Niaura et al. (2001) review the literature on maternal influences of smoking behaviors on their offspring. In particular, several studies have examined the effects of in utero exposure to smoking and the neuropsychiatric effects on the offspring. In women who smoke, neuropsychiatric deficits may be transmitted from mother to child.


The addictive power of nicotine is shown in animal studies in which rats will self-administer intravenous nicotine. Despite knowing the negative health consequences, many adult smokers are addicted to nicotine. They crave for the cigarette within 15 min of awakening; they compulsively seek out nicotine throughout the day; and they find it difficult to refrain from smoking in areas where it is prohibited. Recent research studies are examining whether smoking, nicotine dependence, and nicotine addiction runs in families and whether genetic variations in brain neurotransmitter receptors may predispose someone to nicotine addiction.


According to the Tobacco Advisory Group of the Royal College of Physicians in London, nicotine addiction is “a life-threatening, but treatable disorder.” In fact, nicotine has been developed as a medication to assist smoking cessation. Nicotine replacement therapy (NRT) is a safe, approved method that helps take care of the nicotine addiction, while the smoker works on breaking the smoking habit. Often, NRT in the form of nicotine patch, gum, or inhalant is combined with some form of behavioral treatment program. Another medication used for nicotine addiction is the Bupropion slow-release (SR). NRT and Bupropion SR are Food and Drug Administration (FDA) approved and are prescribed to alleviate withdrawal symptoms, depressive symptoms, or to delay weight gain following smoking cessation.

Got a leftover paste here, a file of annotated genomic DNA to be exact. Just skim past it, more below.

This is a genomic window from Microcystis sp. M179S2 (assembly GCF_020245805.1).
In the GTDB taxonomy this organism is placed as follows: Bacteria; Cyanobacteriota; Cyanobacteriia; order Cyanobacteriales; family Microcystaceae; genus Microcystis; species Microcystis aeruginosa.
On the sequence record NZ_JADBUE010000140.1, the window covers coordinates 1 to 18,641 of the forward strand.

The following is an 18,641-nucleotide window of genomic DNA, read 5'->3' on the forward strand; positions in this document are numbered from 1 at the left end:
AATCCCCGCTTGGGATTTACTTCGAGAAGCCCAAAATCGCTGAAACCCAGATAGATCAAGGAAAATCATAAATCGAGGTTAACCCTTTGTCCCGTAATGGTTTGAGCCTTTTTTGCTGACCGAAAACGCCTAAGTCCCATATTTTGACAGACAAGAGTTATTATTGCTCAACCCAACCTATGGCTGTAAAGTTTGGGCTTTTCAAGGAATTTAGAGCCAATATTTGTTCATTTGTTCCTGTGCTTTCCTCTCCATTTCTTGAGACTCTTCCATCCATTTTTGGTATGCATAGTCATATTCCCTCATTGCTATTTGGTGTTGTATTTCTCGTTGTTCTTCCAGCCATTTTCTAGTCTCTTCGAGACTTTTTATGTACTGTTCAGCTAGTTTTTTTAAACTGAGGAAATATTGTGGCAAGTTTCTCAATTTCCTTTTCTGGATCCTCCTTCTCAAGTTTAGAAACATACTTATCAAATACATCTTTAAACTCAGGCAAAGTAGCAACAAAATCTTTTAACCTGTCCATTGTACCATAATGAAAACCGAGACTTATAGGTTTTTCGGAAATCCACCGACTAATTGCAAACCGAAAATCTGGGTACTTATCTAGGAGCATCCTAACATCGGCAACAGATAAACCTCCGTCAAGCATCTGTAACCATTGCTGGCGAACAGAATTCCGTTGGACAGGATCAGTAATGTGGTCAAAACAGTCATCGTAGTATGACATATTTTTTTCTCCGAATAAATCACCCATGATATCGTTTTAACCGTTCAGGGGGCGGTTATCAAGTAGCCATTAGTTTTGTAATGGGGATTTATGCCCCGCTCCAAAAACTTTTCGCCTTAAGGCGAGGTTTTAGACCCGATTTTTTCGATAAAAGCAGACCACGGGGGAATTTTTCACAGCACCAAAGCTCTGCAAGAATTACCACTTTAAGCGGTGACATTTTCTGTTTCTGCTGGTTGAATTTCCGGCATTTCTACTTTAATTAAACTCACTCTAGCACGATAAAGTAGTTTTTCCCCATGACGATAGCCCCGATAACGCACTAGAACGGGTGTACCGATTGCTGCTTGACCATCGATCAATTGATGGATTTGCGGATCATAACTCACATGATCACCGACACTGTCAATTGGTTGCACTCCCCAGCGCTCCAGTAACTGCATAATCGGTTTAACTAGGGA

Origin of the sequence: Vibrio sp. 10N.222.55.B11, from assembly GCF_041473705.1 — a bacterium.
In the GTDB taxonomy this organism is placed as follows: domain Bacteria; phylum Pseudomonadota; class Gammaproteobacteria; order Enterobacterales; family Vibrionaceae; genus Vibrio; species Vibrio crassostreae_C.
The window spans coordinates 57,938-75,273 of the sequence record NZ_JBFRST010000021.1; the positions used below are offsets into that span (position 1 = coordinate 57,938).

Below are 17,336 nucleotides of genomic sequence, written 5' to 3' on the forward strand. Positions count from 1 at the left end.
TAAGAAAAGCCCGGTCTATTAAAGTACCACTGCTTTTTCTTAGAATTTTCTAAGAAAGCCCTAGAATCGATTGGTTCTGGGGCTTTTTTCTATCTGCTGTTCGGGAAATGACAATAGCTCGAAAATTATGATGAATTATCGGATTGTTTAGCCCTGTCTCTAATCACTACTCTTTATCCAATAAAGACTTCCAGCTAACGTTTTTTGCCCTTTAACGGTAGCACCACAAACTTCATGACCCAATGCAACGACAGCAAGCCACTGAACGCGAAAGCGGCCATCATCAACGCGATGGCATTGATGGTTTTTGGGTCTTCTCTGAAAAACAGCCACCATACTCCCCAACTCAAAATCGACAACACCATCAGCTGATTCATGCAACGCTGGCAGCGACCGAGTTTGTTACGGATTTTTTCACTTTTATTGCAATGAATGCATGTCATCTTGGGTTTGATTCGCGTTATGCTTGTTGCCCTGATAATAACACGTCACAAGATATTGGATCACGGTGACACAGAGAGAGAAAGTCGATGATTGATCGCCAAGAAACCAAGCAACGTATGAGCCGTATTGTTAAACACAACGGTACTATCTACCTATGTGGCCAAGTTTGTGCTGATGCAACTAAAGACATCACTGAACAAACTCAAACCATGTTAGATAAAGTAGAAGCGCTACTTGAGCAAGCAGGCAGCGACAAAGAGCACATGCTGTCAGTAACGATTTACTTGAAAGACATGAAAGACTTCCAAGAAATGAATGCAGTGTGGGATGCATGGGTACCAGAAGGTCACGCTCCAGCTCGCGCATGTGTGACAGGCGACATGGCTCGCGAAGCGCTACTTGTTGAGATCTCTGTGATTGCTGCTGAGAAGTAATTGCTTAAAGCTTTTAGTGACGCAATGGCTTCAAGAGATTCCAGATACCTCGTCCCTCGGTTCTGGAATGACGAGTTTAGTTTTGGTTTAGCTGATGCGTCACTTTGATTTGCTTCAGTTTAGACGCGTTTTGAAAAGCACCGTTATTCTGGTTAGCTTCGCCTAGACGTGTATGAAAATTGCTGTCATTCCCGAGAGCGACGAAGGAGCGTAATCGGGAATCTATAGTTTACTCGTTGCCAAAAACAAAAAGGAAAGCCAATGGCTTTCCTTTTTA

SEE ALSO: Cardiovascular disease, Coronary risk factors, Lung disease, Smoking, Tobacco

Suggested Reading

  • Coleman, T., & West, R. (2001). Newly available treatment for nicotine addiction. British Medical Journal, 322, 1076-1077.
  • Manuda, M., Johnstone, E., Murphy, M., & Walton, R. (2001). New directions in the genetic mechanism underlying nicotine addiction. Addiction Biology, 6, 109-117.
  • National Institute on Drug Abuse Report Series: Nicotine addiction.
  • Niaura, R., Bock, B., Lloyd, E. E., Brown, R., Lipsitt, L. P., & Buka, S. (2001). Maternal transmission of nicotine dependence: Psychiatric, neurocognitive and prenatal factors. American Journal of Addiction, 10, 16—29.
  • Tobacco Advisory Group of the Royal College of Physicians. (2000). Nicotine addiction in Britain. London: Author.
  • Walton, R., Johnstone, E., Nunafo, M., Neville, M., & Griffiths, S. (2001). Genetic clues to the molecular basis of tobacco addiction and progress towards personalized therapy. Trends in Molecular Medicine, 7, 70-76.
  • Watkins, S. S., Koob, G. F., & Markou, A. (2000). Neural mechanisms underlying nicotine addiction: Acute positive reinforcement and withdrawal. Nicotine Tobacco Research, 2, 19-37.